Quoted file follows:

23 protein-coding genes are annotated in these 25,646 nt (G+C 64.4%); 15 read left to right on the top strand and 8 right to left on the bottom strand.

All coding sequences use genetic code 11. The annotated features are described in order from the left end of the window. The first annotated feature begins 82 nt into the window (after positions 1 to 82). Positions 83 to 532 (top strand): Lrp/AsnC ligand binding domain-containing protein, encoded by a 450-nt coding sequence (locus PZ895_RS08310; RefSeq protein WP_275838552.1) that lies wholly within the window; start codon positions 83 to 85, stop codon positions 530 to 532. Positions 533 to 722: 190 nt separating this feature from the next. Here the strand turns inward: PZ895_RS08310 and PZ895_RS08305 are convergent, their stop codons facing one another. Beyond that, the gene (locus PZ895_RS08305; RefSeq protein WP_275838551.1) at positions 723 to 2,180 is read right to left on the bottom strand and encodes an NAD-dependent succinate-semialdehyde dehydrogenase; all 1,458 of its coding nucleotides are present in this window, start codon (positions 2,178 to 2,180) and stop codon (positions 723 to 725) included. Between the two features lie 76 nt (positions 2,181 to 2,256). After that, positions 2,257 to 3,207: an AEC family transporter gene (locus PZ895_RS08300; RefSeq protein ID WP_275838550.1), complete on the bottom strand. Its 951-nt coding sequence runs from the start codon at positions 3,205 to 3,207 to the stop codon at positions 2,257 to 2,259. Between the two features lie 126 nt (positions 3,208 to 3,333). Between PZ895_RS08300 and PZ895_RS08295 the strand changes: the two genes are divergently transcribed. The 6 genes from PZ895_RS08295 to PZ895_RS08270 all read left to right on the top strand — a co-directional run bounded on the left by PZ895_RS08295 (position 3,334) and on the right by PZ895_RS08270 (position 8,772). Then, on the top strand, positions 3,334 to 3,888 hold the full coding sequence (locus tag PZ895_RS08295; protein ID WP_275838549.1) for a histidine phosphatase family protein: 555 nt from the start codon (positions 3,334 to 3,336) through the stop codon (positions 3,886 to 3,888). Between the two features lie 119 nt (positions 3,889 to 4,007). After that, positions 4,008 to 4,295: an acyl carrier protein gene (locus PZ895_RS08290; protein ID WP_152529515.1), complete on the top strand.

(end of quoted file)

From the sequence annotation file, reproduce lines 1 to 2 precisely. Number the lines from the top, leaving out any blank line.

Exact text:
23 protein-coding genes are annotated in these 25,646 nt (G+C 64.4%); 15 read left to right on the top strand and 8 right to left on the bottom strand.

All coding sequences use genetic code 11. The annotated features are described in order from the left end of the window. The first annotated feature begins 82 nt into the window (after positions 1 to 82). Positions 83 to 532 (top strand): Lrp/AsnC ligand binding domain-containing protein, encoded by a 450-nt coding sequence (locus PZ895_RS08310; RefSeq protein WP_275838552.1) that lies wholly within the window; start codon positions 83 to 85, stop codon positions 530 to 532. Positions 533 to 722: 190 nt separating this feature from the next. Here the strand turns inward: PZ895_RS08310 and PZ895_RS08305 are convergent, their stop codons facing one another. Beyond that, the gene (locus PZ895_RS08305; RefSeq protein WP_275838551.1) at positions 723 to 2,180 is read right to left on the bottom strand and encodes an NAD-dependent succinate-semialdehyde dehydrogenase; all 1,458 of its coding nucleotides are present in this window, start codon (positions 2,178 to 2,180) and stop codon (positions 723 to 725) included. Between the two features lie 76 nt (positions 2,181 to 2,256). After that, positions 2,257 to 3,207: an AEC family transporter gene (locus PZ895_RS08300; RefSeq protein ID WP_275838550.1), complete on the bottom strand. Its 951-nt coding sequence runs from the start codon at positions 3,205 to 3,207 to the stop codon at positions 2,257 to 2,259. Between the two features lie 126 nt (positions 3,208 to 3,333). Between PZ895_RS08300 and PZ895_RS08295 the strand changes: the two genes are divergently transcribed. The 6 genes from PZ895_RS08295 to PZ895_RS08270 all read left to right on the top strand — a co-directional run bounded on the left by PZ895_RS08295 (position 3,334) and on the right by PZ895_RS08270 (position 8,772). Then, on the top strand, positions 3,334 to 3,888 hold the full coding sequence (locus tag PZ895_RS08295; protein ID WP_275838549.1) for a histidine phosphatase family protein: 555 nt from the start codon (positions 3,334 to 3,336) through the stop codon (positions 3,886 to 3,888). Between the two features lie 119 nt (positions 3,889 to 4,007). After that, positions 4,008 to 4,295: an acyl carrier protein gene (locus PZ895_RS08290; protein ID WP_152529515.1), complete on the top strand.